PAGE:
`failzo8s (-1, Troll)

Anonymous Coward | more than 5 years ago | (#28403333)

Bad PR? (1)

missileman (1101691) | more than 5 years ago | (#28405367)

Maybe the RIAA don't want the PR?

I don't think it would look good for them winning a settlement of *quick maths*.. 214 songs by $80000 equals 17.4 million dollars so soon after the Jamie Thomas-Rassett verdict.

court (1)

benicillin (990784) | more than 5 years ago | (#28406589)

they wont be bringing suit in that court again...

Finally! (4, Insightful)

rahvin112 (446269) | more than 5 years ago | (#28408193)

The professor brings up the clear point I advocated in the first question to slashdot. There is no evidence whatsoever that Mediasentry had atomic calibrated clock information and the ISP did as well. All this evidence is based on a time stamp that could be anything, not to mention the role of Timezones. Without calibrated times at both the ISP and MediaSentry there is no validity to the evidence.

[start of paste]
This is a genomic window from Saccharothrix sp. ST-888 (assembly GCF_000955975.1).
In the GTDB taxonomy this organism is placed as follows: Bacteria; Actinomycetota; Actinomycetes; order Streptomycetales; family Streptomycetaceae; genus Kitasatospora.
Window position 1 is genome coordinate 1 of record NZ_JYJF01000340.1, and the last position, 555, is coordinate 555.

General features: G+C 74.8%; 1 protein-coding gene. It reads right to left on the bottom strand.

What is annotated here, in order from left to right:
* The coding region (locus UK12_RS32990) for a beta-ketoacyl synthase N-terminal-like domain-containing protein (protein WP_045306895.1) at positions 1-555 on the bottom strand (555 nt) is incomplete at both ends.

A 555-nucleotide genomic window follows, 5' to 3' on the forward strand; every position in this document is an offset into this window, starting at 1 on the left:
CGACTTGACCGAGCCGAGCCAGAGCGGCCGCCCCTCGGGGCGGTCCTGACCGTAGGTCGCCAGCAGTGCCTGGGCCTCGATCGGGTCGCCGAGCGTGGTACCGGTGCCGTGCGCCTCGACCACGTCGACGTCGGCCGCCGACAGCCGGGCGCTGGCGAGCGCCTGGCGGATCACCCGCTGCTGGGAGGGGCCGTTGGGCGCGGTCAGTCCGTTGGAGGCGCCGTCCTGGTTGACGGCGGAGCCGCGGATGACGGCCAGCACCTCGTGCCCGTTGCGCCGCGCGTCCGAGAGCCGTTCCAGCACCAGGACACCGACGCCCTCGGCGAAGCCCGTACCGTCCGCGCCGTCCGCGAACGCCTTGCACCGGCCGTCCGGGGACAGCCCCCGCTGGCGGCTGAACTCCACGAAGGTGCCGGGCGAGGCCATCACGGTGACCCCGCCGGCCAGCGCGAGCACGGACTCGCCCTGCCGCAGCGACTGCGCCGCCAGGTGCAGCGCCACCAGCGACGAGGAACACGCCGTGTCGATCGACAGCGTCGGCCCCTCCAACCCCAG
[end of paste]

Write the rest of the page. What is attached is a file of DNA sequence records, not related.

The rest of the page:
Re:Finally! (2, Interesting)

TheRaven64 (641858) | more than 5 years ago | (#28409187)

Depends on the ISP. Mine doesn't reassign IP addresses very often; I've had the same one for two years no. If they get an IP address and a timestamp synchronised to the nearest year then it's sufficiently valid.

Taking extortionists to court? (0)

Anonymous Coward | more than 5 years ago | (#28411241)

Shouldn't there be a way to take to court extortionists who make their living by relying on their victims not being able to get adequate legal representation?